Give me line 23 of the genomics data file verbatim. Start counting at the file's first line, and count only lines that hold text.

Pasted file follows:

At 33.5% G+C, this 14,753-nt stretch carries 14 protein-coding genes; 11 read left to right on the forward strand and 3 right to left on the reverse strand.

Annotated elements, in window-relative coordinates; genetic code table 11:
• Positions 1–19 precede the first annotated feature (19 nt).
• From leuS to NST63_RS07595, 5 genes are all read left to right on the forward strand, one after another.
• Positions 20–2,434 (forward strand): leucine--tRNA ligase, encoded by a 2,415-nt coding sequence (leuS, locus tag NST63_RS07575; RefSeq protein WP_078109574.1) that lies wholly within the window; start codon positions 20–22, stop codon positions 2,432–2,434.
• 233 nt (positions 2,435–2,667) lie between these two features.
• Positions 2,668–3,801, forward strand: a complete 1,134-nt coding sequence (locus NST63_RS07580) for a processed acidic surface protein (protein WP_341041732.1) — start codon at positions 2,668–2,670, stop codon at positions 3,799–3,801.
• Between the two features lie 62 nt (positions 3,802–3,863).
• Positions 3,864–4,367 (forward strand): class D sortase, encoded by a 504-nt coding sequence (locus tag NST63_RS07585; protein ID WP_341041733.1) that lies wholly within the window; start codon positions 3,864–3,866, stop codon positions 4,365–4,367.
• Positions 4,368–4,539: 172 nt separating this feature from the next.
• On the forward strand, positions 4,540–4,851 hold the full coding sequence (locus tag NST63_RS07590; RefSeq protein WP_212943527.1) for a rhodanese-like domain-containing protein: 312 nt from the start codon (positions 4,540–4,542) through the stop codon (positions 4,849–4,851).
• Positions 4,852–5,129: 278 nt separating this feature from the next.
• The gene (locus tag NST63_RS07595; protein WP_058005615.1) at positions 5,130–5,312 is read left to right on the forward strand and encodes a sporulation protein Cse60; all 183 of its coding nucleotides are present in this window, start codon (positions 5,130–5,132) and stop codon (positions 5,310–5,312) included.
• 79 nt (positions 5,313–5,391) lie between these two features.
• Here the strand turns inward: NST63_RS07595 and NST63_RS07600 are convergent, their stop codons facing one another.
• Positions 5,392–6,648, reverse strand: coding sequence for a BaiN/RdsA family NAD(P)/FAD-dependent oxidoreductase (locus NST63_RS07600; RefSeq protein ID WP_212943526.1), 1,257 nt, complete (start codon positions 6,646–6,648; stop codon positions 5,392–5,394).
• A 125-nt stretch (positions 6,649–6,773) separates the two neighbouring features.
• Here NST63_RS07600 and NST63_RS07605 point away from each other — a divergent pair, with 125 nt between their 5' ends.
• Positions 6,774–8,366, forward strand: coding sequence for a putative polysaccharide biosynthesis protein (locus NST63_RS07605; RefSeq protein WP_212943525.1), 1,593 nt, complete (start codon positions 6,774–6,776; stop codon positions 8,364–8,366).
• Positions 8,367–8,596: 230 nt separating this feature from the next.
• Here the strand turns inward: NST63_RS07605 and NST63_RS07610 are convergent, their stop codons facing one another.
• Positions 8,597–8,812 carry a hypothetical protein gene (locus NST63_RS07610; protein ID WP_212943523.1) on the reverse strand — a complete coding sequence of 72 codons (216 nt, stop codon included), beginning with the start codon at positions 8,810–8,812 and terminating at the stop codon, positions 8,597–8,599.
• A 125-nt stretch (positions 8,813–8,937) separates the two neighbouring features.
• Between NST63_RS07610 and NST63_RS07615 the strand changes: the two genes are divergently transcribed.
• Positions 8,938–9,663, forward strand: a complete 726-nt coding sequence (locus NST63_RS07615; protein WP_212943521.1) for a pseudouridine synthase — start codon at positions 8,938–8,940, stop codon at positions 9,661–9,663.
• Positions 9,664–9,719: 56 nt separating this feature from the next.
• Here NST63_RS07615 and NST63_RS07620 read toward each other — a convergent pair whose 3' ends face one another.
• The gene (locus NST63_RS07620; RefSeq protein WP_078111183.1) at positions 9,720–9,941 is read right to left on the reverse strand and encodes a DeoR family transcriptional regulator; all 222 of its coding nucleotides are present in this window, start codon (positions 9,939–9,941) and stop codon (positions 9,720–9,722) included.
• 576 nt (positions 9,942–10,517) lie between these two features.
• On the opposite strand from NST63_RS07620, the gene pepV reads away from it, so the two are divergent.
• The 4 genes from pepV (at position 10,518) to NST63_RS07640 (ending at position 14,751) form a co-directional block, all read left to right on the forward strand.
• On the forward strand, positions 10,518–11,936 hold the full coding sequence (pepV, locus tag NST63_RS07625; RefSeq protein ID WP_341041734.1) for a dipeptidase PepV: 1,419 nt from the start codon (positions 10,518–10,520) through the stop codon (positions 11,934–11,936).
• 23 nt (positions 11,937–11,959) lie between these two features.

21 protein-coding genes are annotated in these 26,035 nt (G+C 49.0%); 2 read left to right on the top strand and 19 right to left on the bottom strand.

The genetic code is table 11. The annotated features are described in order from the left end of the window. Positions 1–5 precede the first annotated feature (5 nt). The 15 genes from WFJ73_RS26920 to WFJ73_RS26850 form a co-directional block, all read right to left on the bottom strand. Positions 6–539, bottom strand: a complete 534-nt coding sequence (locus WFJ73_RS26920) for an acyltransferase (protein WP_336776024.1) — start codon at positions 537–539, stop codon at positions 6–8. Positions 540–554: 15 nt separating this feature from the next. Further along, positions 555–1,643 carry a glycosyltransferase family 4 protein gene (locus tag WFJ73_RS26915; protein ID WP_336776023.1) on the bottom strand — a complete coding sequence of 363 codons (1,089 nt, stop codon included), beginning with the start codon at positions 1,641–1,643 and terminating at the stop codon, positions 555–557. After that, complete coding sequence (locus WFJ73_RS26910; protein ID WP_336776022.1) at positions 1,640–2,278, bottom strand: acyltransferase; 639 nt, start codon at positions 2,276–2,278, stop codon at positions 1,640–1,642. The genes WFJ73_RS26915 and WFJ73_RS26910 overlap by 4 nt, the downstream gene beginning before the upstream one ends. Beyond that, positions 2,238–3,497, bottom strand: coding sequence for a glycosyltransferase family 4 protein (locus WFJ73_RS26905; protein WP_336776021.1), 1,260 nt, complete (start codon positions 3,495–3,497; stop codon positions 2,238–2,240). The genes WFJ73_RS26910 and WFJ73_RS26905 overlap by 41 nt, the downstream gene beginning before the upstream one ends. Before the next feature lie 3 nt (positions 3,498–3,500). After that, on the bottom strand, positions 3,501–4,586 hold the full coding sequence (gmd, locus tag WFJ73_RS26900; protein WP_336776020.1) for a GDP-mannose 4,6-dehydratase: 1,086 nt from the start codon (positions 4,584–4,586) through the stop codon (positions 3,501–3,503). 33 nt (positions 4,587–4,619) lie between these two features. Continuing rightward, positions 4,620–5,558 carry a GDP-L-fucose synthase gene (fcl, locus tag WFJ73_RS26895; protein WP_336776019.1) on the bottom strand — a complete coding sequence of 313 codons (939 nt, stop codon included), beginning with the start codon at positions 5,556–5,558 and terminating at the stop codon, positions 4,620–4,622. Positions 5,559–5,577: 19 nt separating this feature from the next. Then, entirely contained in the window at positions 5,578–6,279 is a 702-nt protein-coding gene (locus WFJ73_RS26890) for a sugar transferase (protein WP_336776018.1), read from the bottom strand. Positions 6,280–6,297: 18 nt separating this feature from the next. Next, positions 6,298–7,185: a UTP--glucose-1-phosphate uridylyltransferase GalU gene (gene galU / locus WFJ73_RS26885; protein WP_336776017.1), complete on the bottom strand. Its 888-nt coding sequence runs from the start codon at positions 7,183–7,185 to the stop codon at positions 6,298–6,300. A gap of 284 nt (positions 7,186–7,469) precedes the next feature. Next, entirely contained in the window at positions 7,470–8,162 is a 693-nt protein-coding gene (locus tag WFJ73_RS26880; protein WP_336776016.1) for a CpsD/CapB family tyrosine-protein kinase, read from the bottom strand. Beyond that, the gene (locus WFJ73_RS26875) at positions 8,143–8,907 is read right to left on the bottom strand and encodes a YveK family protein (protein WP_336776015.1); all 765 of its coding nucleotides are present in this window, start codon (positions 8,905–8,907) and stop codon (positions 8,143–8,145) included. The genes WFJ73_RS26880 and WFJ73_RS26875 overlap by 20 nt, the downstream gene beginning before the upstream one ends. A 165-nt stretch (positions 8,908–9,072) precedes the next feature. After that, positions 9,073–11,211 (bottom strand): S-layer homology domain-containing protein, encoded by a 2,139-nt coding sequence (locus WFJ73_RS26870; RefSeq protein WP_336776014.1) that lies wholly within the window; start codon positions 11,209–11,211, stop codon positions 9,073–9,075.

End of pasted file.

• A 125-nt stretch (positions 8,813–8,937) separates the two neighbouring features.